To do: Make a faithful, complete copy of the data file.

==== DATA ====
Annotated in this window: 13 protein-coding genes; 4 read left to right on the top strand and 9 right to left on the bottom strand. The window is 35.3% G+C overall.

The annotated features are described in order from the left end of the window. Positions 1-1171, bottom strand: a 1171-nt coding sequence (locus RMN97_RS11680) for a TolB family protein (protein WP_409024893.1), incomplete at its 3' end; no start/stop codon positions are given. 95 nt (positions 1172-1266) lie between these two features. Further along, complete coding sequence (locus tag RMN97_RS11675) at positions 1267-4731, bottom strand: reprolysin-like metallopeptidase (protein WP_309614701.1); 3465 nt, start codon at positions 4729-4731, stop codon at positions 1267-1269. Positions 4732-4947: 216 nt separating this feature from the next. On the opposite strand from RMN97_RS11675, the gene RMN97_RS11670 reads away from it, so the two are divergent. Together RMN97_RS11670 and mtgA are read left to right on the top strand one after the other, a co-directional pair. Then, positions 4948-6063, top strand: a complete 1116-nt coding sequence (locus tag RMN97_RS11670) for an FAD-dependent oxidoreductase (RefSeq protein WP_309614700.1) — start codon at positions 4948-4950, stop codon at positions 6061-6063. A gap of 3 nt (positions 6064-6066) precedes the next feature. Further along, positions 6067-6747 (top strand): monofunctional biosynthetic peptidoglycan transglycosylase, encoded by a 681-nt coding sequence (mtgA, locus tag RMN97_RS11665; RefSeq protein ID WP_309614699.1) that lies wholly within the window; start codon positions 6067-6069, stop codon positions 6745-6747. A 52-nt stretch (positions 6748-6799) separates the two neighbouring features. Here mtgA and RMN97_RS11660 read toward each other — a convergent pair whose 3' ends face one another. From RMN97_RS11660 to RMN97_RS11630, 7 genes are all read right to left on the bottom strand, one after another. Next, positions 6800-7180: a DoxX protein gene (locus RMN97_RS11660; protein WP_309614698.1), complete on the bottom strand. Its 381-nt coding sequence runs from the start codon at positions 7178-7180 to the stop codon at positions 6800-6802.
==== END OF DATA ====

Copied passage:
Annotated in this window: 13 protein-coding genes; 4 read left to right on the top strand and 9 right to left on the bottom strand. The window is 35.3% G+C overall.

The annotated features are described in order from the left end of the window. Positions 1-1171, bottom strand: a 1171-nt coding sequence (locus RMN97_RS11680) for a TolB family protein (protein WP_409024893.1), incomplete at its 3' end; no start/stop codon positions are given. 95 nt (positions 1172-1266) lie between these two features. Further along, complete coding sequence (locus tag RMN97_RS11675) at positions 1267-4731, bottom strand: reprolysin-like metallopeptidase (protein WP_309614701.1); 3465 nt, start codon at positions 4729-4731, stop codon at positions 1267-1269. Positions 4732-4947: 216 nt separating this feature from the next. On the opposite strand from RMN97_RS11675, the gene RMN97_RS11670 reads away from it, so the two are divergent. Together RMN97_RS11670 and mtgA are read left to right on the top strand one after the other, a co-directional pair. Then, positions 4948-6063, top strand: a complete 1116-nt coding sequence (locus tag RMN97_RS11670) for an FAD-dependent oxidoreductase (RefSeq protein WP_309614700.1) — start codon at positions 4948-4950, stop codon at positions 6061-6063. A gap of 3 nt (positions 6064-6066) precedes the next feature. Further along, positions 6067-6747 (top strand): monofunctional biosynthetic peptidoglycan transglycosylase, encoded by a 681-nt coding sequence (mtgA, locus tag RMN97_RS11665; RefSeq protein ID WP_309614699.1) that lies wholly within the window; start codon positions 6067-6069, stop codon positions 6745-6747. A 52-nt stretch (positions 6748-6799) separates the two neighbouring features. Here mtgA and RMN97_RS11660 read toward each other — a convergent pair whose 3' ends face one another. From RMN97_RS11660 to RMN97_RS11630, 7 genes are all read right to left on the bottom strand, one after another. Next, positions 6800-7180: a DoxX protein gene (locus RMN97_RS11660; protein WP_309614698.1), complete on the bottom strand. Its 381-nt coding sequence runs from the start codon at positions 7178-7180 to the stop codon at positions 6800-6802.